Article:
Carrot Diseases and Control - FeraxFarm

Many bacterial, fungal, and nematode diseases can affect carrots during cultivation and storage.

There are several carrot diseases and control is necessary to get a better yield.

Diseases that affect this vegetable can result in reduced yield, difficult harvesting if the tips are limp, and reduced market value.

Carrots are susceptible to many diseases. As carrots grow underground, infections can spread and may not come to light until the harvest. However, disease symptoms can be seen above the ground if you carefully watch carrots growing.

An accurate diagnosis of the disease will help prevent its spread and help prevent the transfer of disease from field to field.

Here, we will look at some common diseases of carrots and their control.

Common Carrot Diseases and their Control

Several bacteria and fungus can cause diseases in carrots; below are some common carrot diseases and control methods to prevent them.

Cercospora Leaf Blight

A fungus called Cercospora Kikuchii causes Cercospora leaf blight. The fungus remains in the infected debris or seeds during winter.

Any tissue of the carrot above the ground can be affected by Cercospora disease. However, the disease’s symptoms are generally more severe and prominent on the edges of the leaves.

A brown spot with a dark brown border appears as an initial appearance on the infection site. The leaflets turn yellow and curl around the edges as the disease progresses. A toxic chemical produced by the pathogen usually develops around these spots. 

Damage to petioles, stems, and flower parts is usually long and dark brown. Severe leaf loss can occur under severe infection. Symptoms of the diseases include:

  • Infection may appear along the edges of the leaves, but the spots spread, causing curling of the leaves.
  • The infection spots that are not on edge are circluler.
  • The spots are initially small chlorotic spots that enlarge and become tan, brown, or black, with a necrotic center surrounded by a yellowish rim.
  • These disease spots can easily be mistaken for Alternaria Blight, which is usually more irregular and darker in color than Cercospora leaf Blight.

Controlling Cercospora Leaf Blight

Before planting, make sure seeds are disease free or treat them with a fungicide. Remove diseased crop residues by ploughing into the soil to encourage decomposition and rotate crops every 2 to 3 years.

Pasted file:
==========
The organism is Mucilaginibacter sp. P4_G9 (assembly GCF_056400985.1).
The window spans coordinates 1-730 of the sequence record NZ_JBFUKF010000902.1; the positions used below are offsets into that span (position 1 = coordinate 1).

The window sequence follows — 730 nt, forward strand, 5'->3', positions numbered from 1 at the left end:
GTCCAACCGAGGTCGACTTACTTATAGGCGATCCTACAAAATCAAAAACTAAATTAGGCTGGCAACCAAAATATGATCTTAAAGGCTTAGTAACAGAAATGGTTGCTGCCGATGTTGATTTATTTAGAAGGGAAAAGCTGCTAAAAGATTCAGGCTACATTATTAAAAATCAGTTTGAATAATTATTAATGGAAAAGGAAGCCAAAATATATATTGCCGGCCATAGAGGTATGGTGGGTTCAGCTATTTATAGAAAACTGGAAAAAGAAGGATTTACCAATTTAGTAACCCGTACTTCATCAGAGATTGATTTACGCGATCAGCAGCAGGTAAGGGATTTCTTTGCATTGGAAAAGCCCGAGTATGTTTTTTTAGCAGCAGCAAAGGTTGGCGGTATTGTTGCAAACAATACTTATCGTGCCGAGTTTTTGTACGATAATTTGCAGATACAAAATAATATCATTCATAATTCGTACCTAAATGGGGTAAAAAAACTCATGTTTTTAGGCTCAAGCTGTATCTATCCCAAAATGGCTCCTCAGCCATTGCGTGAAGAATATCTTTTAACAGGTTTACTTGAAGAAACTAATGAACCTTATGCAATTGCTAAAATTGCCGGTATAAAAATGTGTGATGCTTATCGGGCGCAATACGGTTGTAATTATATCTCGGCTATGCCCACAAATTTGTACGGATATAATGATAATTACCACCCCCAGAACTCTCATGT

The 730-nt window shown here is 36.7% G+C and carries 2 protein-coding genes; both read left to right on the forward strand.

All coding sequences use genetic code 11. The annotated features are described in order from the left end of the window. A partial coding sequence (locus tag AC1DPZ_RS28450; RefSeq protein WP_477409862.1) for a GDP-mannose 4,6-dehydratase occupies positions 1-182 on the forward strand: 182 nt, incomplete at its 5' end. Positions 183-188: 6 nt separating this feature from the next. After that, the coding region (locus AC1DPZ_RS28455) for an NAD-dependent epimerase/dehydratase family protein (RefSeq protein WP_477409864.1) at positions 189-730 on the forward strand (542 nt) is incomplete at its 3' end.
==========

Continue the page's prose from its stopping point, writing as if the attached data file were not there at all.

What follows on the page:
Effective control of this disease requires an integrated approach to pest control. Integrating and implementing proactive methods such as sowing disease-free seeds, using resistant or more tolerant carrot varieties, crop rotation, and reducing crop stress via appropriate nutrition and irrigation.

Seasonal management decisions are then made based on regular examination of fields to monitor disease progression, weather forecasting, and using thresholds to assess whether pathogen populations have reached levels that will cause crop damage.

Black Root Rot in Carrots

Thielaviopsis basicola is a plant-pathogen fungus that causes black root rot in carrots. Black root rot is mainly a post-harvest disease. This pathogen is found worldwide and has many hosts – legumes, potatoes, squash, and several ornamental and woody plants.

This disease is seen from time to time in seedlings or mature carrots in the field and is more consequential in soils that contain high organic matter.

This disease causes random irregular black lesions. The discoloration is limited to the epidermis, and the black coloration is a dark brown to the black mass of chlamydospores. This disease rapidly attacks injured tissues, supported by long post-harvest without refrigeration.

Acute root infections can lead to wilting, stunting, and productivity loss, but unmarketable carrots cause most losses. The disease symptoms include:

  • The roots of the plant appear as brown sores in the early stages; after that, they enlarge and turn black.
  • Disease-affected large areas or all roots; the pathogen often destroyed small roots.
  • Occurrence of this disease can happen at any stage of plant growth; it can be with seedlings to plants ready for sale. Infected plants can be seriously stunted in growth.


Control for Black Root Rot

Environmental conditions are essential to manage and prevent root rot disease in carrots. Keeping the soil pH at 5.5 will lower initial infection.

Since the disease occurs mainly after harvest and mechanical sorting, prevention of injury and prompt removal of field heat are necessary controlling measures. Under favorable storage conditions, this disease is rarely a severe problem (0-1˚C).

The disease can be effectively controlled by soaking harvested carrots in cooled chlorinated water or a potassium solution sorbate and propionic acid.

Treatment with fungicide against black root rot provides protection. Removing infected plants and plants near them is an excellent natural way to control this disease.